Many Palestinians, and many Israelis as well, estimate that the present period is among the worst in the history of the conflict in this land. The violent struggle between Fatah and Hamas is not good for Israel. Palestinian spokesmen reject out of hand any attempt to describe their situation as a civil war. Some say it is "a war of organizations," which is a more accurate description. Whatever the case, after the extensive coverage of the meeting between Prime Minister Ehud Olmert and Palestinian Authority President Mahmoud Abbas (Abu Mazen), two weeks ago, one of the Palestinian journalists declared that it is now clear to him that on one subject there is no difference of opinion among the rival Palestinian groups: They all agree that the State of Israel does not want peace.
The result of the Olmert-Abu Mazen meeting served the Palestinian spokesmen as excellent proof of that. There was no release of Palestinian prisoners. There was no easing of restrictions at the checkpoints. There were, rather, an announcement (which was prominently publicized in the Arab media) of the establishment of a new settlement in the northern Jordan Valley, and a military raid on Ramallah in which Arab non-combatants were killed.
In hindsight, we can point to one of the reasons for the painful failure of the peace process. The method of working toward an arrangement in stages, without a decision being made a priori on the final goal, did not work. The problem was not in the stages, but in where they were meant to be heading. Therefore, in every stage of the diplomatic process, each side tried to improve its positions, in anticipation of both the next stage and the final goal that suited it.
Take, for example, the issue of Jerusalem. Because there was no agreement in principle as to what the final status of Jerusalem should be, successive Israeli governments made every effort to reinforce the Jewish presence in East Jerusalem. The Palestinians, for their part, tried to block this and to establish a political presence of their own in the city. Israeli governments built Jewish neighborhoods in the east of the city and expelled Arabs by denying them their right to live in the city. The PA demonstrated opposition. They called it "ethnic cleansing." They operated national institutions such as the Orient House, and late PA chair Yasser Arafat called for a million shaheeds to march on Jerusalem.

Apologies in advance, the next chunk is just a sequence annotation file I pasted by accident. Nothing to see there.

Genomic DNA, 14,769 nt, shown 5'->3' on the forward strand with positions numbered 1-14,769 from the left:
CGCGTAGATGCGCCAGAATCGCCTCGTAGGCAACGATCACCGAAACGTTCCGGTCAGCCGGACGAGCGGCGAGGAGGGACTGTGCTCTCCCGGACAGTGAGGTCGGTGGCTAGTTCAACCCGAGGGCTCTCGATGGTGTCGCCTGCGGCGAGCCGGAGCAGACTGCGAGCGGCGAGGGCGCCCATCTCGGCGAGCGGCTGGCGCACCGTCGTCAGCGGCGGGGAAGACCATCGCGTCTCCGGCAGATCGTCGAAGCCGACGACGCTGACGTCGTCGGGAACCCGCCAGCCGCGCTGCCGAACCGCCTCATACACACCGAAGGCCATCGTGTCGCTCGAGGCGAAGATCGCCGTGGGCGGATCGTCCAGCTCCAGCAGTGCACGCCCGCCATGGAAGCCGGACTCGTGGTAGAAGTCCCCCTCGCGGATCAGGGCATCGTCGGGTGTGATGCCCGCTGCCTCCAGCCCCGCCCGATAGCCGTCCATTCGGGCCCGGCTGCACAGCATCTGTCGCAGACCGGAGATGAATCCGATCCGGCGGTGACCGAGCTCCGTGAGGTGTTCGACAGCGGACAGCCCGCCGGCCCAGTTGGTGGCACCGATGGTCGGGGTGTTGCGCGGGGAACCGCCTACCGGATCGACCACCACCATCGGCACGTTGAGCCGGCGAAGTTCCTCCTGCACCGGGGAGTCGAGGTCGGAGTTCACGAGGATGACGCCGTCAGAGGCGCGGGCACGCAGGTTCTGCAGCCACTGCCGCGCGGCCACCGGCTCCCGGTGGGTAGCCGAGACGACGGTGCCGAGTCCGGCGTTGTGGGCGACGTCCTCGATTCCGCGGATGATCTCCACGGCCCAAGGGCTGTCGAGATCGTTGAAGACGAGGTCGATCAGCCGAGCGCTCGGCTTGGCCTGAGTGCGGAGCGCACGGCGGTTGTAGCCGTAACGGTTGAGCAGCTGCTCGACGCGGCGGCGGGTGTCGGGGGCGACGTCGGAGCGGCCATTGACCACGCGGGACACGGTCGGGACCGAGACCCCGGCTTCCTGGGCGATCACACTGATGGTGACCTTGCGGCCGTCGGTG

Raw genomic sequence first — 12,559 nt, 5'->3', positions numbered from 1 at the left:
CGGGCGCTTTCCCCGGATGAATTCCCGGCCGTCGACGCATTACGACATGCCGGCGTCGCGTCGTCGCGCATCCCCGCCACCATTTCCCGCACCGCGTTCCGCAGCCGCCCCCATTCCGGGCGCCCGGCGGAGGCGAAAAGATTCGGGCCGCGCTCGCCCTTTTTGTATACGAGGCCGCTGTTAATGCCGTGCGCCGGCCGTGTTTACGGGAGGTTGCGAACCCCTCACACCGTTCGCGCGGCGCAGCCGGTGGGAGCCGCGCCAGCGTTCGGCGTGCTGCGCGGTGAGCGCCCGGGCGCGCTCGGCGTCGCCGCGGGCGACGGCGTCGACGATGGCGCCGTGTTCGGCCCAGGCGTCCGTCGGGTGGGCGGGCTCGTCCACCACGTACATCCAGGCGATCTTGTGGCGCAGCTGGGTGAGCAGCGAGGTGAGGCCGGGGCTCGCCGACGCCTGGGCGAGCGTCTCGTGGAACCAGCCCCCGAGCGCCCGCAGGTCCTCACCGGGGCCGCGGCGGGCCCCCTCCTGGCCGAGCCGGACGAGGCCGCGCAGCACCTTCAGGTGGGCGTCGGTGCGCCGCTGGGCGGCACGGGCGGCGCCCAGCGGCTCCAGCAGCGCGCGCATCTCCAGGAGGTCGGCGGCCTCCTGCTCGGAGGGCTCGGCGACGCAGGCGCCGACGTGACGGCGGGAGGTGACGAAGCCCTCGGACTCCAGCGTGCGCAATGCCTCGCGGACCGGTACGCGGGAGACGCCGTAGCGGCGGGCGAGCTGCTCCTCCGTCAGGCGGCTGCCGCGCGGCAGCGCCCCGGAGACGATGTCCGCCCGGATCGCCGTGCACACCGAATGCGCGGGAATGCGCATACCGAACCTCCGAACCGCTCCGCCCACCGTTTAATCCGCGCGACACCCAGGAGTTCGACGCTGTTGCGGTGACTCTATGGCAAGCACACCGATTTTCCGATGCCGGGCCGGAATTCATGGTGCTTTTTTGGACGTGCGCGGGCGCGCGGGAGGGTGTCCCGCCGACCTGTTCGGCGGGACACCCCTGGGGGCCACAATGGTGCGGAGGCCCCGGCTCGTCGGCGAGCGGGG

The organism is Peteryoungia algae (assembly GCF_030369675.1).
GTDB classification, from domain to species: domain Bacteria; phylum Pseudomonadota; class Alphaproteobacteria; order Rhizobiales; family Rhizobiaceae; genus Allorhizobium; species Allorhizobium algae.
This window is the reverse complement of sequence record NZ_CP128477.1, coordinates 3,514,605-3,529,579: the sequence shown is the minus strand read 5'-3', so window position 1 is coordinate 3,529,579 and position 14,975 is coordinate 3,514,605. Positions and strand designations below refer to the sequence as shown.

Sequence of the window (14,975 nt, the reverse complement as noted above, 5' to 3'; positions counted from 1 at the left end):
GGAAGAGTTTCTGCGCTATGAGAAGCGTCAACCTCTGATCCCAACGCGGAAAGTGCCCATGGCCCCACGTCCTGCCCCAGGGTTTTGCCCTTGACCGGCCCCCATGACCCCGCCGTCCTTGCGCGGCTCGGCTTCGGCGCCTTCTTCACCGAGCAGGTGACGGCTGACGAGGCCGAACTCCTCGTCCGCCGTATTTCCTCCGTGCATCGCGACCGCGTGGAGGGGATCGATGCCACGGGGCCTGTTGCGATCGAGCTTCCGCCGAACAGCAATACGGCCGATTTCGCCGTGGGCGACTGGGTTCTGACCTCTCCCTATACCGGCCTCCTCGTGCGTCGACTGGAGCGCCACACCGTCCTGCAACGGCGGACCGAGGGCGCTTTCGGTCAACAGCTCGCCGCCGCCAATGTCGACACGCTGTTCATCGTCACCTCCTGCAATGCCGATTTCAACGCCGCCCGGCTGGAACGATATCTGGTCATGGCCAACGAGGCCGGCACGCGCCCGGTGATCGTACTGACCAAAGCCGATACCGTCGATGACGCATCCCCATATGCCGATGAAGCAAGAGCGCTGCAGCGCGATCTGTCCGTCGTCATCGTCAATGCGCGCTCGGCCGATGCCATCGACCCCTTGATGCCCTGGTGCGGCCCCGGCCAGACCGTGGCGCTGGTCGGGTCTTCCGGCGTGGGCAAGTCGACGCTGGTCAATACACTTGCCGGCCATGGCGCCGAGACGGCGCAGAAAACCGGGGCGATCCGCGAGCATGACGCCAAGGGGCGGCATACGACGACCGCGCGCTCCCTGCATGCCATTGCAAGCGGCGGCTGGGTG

The result was that, on the issue of Jerusalem, as on other issues, instead of there being progress toward a compromise, there was a retreat. The conflict only deepened. Thus the period that followed the agreement about the stages of the diplomatic process turned out to be even worse than the period when there was no agreement at all.
The conclusion is clear. We must first of all decide between us on all the goals of the final-status agreement, and only then conduct negotiations over how to achieve them. We should agree, first of all, for example, that a Palestinian capital will be established in East Jerusalem, and only afterward should we conduct negotiations over how that will be accomplished, in light of the conditions and the reality that exists in the city. Such a diplomatic course may not suit the ideological leadership of Hamas, but it certainly does suit most of the Hamas electorate, who are prepared for an agreement, but have rejected the previous diplomatic path of the Oslo Accords and the present one of the road map.
Hamas leader Khaled Meshal said a few days ago that his movement is not blocking any diplomatic path - for the simple reason that such a path does not even exist at present. He is right. In order for such a path to exist, there has to be much more than concern on the Israeli side for the Palestinian "fabric of life" (the catchphrase of the Israeli defense establishment for the easing of restrictions) and promises to dismantle settlement outposts. We have to agree on the end of the process, in which a Palestinian state will be established within amended borders of the 1967 cease-fire lines, with its capital in East Jerusalem. Without that there will be nothing.